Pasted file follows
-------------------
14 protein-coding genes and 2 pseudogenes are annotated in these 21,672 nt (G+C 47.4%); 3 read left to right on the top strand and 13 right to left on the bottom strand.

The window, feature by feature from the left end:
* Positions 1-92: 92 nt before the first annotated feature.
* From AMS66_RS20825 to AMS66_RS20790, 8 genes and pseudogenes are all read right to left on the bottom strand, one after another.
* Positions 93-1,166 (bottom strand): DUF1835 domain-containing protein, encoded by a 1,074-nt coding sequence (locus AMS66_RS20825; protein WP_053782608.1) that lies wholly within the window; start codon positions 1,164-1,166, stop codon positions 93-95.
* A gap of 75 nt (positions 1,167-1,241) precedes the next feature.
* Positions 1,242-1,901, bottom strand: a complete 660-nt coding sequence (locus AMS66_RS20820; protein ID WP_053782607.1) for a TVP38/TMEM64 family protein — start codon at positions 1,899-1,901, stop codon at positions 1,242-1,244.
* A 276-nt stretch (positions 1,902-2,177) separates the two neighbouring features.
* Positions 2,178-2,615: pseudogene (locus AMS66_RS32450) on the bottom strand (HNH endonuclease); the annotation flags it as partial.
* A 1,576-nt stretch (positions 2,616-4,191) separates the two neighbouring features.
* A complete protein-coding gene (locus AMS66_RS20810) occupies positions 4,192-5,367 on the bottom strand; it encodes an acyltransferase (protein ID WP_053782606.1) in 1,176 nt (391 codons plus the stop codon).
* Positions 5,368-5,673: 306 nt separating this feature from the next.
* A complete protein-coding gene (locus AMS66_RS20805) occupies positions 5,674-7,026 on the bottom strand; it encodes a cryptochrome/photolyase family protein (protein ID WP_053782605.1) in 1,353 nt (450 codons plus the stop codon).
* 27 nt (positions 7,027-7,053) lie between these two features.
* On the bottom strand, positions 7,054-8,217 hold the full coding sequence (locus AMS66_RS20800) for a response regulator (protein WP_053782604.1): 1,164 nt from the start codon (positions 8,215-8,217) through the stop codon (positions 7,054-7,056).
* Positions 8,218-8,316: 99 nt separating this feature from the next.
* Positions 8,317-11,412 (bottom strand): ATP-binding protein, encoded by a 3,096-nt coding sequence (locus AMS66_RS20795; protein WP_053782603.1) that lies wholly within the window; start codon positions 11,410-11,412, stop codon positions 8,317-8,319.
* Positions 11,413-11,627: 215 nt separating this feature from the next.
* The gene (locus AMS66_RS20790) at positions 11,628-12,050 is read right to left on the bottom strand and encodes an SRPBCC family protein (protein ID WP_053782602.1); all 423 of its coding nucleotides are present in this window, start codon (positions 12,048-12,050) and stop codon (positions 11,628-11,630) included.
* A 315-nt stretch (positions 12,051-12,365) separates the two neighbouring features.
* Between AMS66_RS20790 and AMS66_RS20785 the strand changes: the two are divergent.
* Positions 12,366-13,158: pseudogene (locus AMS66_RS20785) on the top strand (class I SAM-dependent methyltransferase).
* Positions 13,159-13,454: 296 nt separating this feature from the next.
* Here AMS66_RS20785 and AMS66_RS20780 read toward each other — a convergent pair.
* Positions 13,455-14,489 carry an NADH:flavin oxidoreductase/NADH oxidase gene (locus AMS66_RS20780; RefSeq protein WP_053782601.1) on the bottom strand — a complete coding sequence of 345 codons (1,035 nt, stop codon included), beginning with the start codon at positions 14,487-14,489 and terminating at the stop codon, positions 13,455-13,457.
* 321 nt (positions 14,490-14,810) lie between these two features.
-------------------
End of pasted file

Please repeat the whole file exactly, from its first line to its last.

14 protein-coding genes and 2 pseudogenes are annotated in these 21,672 nt (G+C 47.4%); 3 read left to right on the top strand and 13 right to left on the bottom strand.

The window, feature by feature from the left end:
* Positions 1-92: 92 nt before the first annotated feature.
* From AMS66_RS20825 to AMS66_RS20790, 8 genes and pseudogenes are all read right to left on the bottom strand, one after another.
* Positions 93-1,166 (bottom strand): DUF1835 domain-containing protein, encoded by a 1,074-nt coding sequence (locus AMS66_RS20825; protein WP_053782608.1) that lies wholly within the window; start codon positions 1,164-1,166, stop codon positions 93-95.
* A gap of 75 nt (positions 1,167-1,241) precedes the next feature.
* Positions 1,242-1,901, bottom strand: a complete 660-nt coding sequence (locus AMS66_RS20820; protein ID WP_053782607.1) for a TVP38/TMEM64 family protein — start codon at positions 1,899-1,901, stop codon at positions 1,242-1,244.
* A 276-nt stretch (positions 1,902-2,177) separates the two neighbouring features.
* Positions 2,178-2,615: pseudogene (locus AMS66_RS32450) on the bottom strand (HNH endonuclease); the annotation flags it as partial.
* A 1,576-nt stretch (positions 2,616-4,191) separates the two neighbouring features.
* A complete protein-coding gene (locus AMS66_RS20810) occupies positions 4,192-5,367 on the bottom strand; it encodes an acyltransferase (protein ID WP_053782606.1) in 1,176 nt (391 codons plus the stop codon).
* Positions 5,368-5,673: 306 nt separating this feature from the next.
* A complete protein-coding gene (locus AMS66_RS20805) occupies positions 5,674-7,026 on the bottom strand; it encodes a cryptochrome/photolyase family protein (protein ID WP_053782605.1) in 1,353 nt (450 codons plus the stop codon).
* 27 nt (positions 7,027-7,053) lie between these two features.
* On the bottom strand, positions 7,054-8,217 hold the full coding sequence (locus AMS66_RS20800) for a response regulator (protein WP_053782604.1): 1,164 nt from the start codon (positions 8,215-8,217) through the stop codon (positions 7,054-7,056).
* Positions 8,218-8,316: 99 nt separating this feature from the next.
* Positions 8,317-11,412 (bottom strand): ATP-binding protein, encoded by a 3,096-nt coding sequence (locus AMS66_RS20795; protein WP_053782603.1) that lies wholly within the window; start codon positions 11,410-11,412, stop codon positions 8,317-8,319.
* Positions 11,413-11,627: 215 nt separating this feature from the next.
* The gene (locus AMS66_RS20790) at positions 11,628-12,050 is read right to left on the bottom strand and encodes an SRPBCC family protein (protein ID WP_053782602.1); all 423 of its coding nucleotides are present in this window, start codon (positions 12,048-12,050) and stop codon (positions 11,628-11,630) included.
* A 315-nt stretch (positions 12,051-12,365) separates the two neighbouring features.
* Between AMS66_RS20790 and AMS66_RS20785 the strand changes: the two are divergent.
* Positions 12,366-13,158: pseudogene (locus AMS66_RS20785) on the top strand (class I SAM-dependent methyltransferase).
* Positions 13,159-13,454: 296 nt separating this feature from the next.
* Here AMS66_RS20785 and AMS66_RS20780 read toward each other — a convergent pair.
* Positions 13,455-14,489 carry an NADH:flavin oxidoreductase/NADH oxidase gene (locus AMS66_RS20780; RefSeq protein WP_053782601.1) on the bottom strand — a complete coding sequence of 345 codons (1,035 nt, stop codon included), beginning with the start codon at positions 14,487-14,489 and terminating at the stop codon, positions 13,455-13,457.
* 321 nt (positions 14,490-14,810) lie between these two features.